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“Just. Be. Here.” Rabbi Zecher’s Shabbat Awakenings

February 17, 2023 |  12 Shvat 5783


Welcome again to Shabbat Awakenings, a weekly reflection as we move toward Shabbat. You can listen to it as a podcast here.

God taught Moses about mindfulness meditation.

At the end of this week’s portion, after a litany of rules focused on just behaviors toward other people, animals, the earth, and the universe, God instructed Moses on what to do and how to be.

Come up to Me on the mountain and be there… (Exodus 24:18)

Rabbi Menahem Mendl of Kotzk, an early Hasidic master, wondered about the redundancy. He asked, “If Moses went up to the mountain, of course he would be there.” Menahem Mendl derived this teaching from the verse: This is proof that a person can exert tremendous effort to reach the top of a mountain, yet without being there. He may be standing on the mountain, but his head may be elsewhere. The main thing is not the ascent but being there, and only there, and not be below at the same time.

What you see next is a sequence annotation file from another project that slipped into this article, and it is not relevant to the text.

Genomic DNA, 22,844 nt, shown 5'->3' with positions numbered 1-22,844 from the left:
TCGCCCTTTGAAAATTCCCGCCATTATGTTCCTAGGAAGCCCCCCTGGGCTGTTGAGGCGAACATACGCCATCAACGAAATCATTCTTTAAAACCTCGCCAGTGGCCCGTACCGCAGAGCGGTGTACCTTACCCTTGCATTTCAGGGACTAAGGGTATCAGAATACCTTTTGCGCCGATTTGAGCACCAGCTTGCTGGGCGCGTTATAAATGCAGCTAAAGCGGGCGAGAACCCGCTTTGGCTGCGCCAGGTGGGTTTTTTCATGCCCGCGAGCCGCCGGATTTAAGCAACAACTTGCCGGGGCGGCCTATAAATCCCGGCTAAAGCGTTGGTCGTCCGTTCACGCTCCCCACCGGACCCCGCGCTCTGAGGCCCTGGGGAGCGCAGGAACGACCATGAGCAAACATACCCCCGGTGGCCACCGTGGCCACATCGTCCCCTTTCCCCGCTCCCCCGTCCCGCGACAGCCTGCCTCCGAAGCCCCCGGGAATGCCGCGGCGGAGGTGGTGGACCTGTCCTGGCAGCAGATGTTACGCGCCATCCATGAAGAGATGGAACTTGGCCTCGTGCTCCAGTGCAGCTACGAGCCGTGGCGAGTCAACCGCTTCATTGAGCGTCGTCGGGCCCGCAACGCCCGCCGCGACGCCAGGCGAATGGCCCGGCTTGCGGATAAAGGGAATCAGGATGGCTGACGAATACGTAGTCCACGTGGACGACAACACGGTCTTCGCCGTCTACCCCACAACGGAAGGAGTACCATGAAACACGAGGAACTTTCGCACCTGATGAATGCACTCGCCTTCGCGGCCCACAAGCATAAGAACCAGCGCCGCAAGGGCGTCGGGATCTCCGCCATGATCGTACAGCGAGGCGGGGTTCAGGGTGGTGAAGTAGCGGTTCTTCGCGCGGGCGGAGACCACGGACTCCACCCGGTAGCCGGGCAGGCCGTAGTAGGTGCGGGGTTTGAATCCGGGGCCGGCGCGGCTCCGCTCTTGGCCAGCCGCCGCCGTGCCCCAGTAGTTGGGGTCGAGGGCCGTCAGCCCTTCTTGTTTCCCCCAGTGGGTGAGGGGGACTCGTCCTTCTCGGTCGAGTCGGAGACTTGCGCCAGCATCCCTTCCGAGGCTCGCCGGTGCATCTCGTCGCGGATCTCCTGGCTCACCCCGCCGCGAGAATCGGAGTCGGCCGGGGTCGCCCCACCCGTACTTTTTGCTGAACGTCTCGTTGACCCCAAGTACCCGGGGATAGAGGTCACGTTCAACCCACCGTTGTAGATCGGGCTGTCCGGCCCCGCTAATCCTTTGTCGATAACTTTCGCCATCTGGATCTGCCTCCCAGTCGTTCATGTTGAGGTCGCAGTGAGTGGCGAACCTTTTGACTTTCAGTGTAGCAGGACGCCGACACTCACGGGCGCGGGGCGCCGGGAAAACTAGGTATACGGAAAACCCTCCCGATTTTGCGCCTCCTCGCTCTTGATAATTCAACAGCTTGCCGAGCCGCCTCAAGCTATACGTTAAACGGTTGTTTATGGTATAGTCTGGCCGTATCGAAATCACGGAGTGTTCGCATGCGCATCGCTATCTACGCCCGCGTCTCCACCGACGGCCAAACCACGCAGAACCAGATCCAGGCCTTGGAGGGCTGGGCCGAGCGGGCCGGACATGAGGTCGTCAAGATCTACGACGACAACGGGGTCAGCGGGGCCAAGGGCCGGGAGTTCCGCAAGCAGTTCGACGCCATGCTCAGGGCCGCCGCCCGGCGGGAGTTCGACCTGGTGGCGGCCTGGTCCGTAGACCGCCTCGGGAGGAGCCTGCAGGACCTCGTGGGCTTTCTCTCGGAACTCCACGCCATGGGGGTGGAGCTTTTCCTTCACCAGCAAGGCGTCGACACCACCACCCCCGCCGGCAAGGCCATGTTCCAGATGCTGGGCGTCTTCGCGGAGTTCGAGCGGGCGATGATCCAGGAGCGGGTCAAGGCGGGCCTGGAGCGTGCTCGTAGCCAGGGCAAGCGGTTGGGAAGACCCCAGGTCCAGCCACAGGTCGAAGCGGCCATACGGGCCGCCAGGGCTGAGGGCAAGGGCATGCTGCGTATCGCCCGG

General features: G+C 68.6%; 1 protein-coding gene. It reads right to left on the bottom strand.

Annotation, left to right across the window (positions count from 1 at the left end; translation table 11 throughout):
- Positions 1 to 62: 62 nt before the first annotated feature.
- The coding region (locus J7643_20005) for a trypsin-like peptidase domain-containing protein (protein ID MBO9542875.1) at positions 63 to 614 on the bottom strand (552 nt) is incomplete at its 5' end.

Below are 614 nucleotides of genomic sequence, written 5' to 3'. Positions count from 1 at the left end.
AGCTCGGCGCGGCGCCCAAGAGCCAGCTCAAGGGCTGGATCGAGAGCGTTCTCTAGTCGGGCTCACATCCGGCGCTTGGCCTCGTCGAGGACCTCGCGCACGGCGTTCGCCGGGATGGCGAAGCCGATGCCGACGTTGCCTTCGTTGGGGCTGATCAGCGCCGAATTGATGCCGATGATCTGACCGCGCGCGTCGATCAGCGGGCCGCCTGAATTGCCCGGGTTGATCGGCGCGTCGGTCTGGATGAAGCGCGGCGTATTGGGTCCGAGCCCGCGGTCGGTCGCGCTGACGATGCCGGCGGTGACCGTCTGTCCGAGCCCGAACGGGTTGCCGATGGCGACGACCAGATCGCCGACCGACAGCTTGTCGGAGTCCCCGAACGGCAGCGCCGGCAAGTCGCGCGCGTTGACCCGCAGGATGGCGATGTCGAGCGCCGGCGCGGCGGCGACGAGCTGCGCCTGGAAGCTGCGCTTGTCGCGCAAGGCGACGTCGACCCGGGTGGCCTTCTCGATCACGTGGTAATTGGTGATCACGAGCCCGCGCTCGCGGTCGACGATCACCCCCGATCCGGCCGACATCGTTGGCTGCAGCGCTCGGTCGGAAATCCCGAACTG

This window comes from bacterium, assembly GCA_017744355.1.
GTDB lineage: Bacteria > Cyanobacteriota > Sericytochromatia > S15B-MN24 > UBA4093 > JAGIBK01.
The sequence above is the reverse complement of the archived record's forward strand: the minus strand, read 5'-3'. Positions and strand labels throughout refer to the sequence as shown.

Moses’ life up to this point had been directed toward a future of freedom. He was in constant motion, focused on moving the people forward. When he ascended the mountain, God needed him to be present there, attentive to an intention to encounter the Divine.

Being present is not easy. Our minds are in perpetual motion, in constant comment and judgment about anything and everything. We are in conversation with the past, with someone else, with a future possibility, continually creating a story we concoct in our heads. In addition, the urgency of the outside world knocks on our mind’s door incessantly and brings anger, fear, and anguish with it.

The ancients gave us the gift of Shabbat to ascend to a sacred moment and to be there. They did not know of technology the way we do. Their screens did not buzz and blink, but they understood the power of attentive intention. The day invites us into the sacred by our ability to breathe and just be.

Come up to Me on the mountain and just be here.

Shabbat Shalom!

I look forward to greeting you at Qabbalat Shabbat at 6:00 p.m. and at Torah Study, which begins at 9:00 a.m. with a short Shabbat morning service, followed by a lively learning experience.

I’m grateful for your comments and responses. You can reach me here.

Rabbi Elaine Zecher